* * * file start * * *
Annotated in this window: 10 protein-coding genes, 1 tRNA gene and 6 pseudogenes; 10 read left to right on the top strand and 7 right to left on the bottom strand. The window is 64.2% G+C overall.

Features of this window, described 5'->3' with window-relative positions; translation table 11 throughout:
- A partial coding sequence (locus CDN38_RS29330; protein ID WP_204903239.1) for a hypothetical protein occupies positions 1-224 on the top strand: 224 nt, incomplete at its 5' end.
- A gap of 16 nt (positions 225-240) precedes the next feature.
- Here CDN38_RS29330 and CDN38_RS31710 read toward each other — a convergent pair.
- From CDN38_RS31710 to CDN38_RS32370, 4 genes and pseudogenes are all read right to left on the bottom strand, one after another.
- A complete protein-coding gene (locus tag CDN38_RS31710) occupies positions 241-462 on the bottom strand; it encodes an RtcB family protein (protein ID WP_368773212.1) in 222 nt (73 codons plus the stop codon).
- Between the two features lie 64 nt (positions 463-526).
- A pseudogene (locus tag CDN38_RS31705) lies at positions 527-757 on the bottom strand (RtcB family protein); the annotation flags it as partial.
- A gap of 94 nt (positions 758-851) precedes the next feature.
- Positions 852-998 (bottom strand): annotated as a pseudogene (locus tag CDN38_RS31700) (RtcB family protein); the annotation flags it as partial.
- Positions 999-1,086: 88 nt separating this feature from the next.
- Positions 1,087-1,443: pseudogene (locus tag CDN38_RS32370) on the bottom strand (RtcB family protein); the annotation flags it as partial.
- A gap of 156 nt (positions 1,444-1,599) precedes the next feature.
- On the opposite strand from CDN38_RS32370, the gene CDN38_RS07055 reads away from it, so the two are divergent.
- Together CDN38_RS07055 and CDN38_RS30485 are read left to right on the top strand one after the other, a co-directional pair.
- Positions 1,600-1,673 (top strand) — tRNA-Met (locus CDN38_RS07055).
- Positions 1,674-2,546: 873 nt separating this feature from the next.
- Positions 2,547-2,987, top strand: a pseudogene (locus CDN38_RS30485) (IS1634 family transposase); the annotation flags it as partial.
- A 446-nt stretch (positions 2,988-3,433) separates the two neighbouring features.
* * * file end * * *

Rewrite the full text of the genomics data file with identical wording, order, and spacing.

Annotated in this window: 10 protein-coding genes, 1 tRNA gene and 6 pseudogenes; 10 read left to right on the top strand and 7 right to left on the bottom strand. The window is 64.2% G+C overall.

Features of this window, described 5'->3' with window-relative positions; translation table 11 throughout:
- A partial coding sequence (locus CDN38_RS29330; protein ID WP_204903239.1) for a hypothetical protein occupies positions 1-224 on the top strand: 224 nt, incomplete at its 5' end.
- A gap of 16 nt (positions 225-240) precedes the next feature.
- Here CDN38_RS29330 and CDN38_RS31710 read toward each other — a convergent pair.
- From CDN38_RS31710 to CDN38_RS32370, 4 genes and pseudogenes are all read right to left on the bottom strand, one after another.
- A complete protein-coding gene (locus tag CDN38_RS31710) occupies positions 241-462 on the bottom strand; it encodes an RtcB family protein (protein ID WP_368773212.1) in 222 nt (73 codons plus the stop codon).
- Between the two features lie 64 nt (positions 463-526).
- A pseudogene (locus tag CDN38_RS31705) lies at positions 527-757 on the bottom strand (RtcB family protein); the annotation flags it as partial.
- A gap of 94 nt (positions 758-851) precedes the next feature.
- Positions 852-998 (bottom strand): annotated as a pseudogene (locus tag CDN38_RS31700) (RtcB family protein); the annotation flags it as partial.
- Positions 999-1,086: 88 nt separating this feature from the next.
- Positions 1,087-1,443: pseudogene (locus tag CDN38_RS32370) on the bottom strand (RtcB family protein); the annotation flags it as partial.
- A gap of 156 nt (positions 1,444-1,599) precedes the next feature.
- On the opposite strand from CDN38_RS32370, the gene CDN38_RS07055 reads away from it, so the two are divergent.
- Together CDN38_RS07055 and CDN38_RS30485 are read left to right on the top strand one after the other, a co-directional pair.
- Positions 1,600-1,673 (top strand) — tRNA-Met (locus CDN38_RS07055).
- Positions 1,674-2,546: 873 nt separating this feature from the next.
- Positions 2,547-2,987, top strand: a pseudogene (locus CDN38_RS30485) (IS1634 family transposase); the annotation flags it as partial.
- A 446-nt stretch (positions 2,988-3,433) separates the two neighbouring features.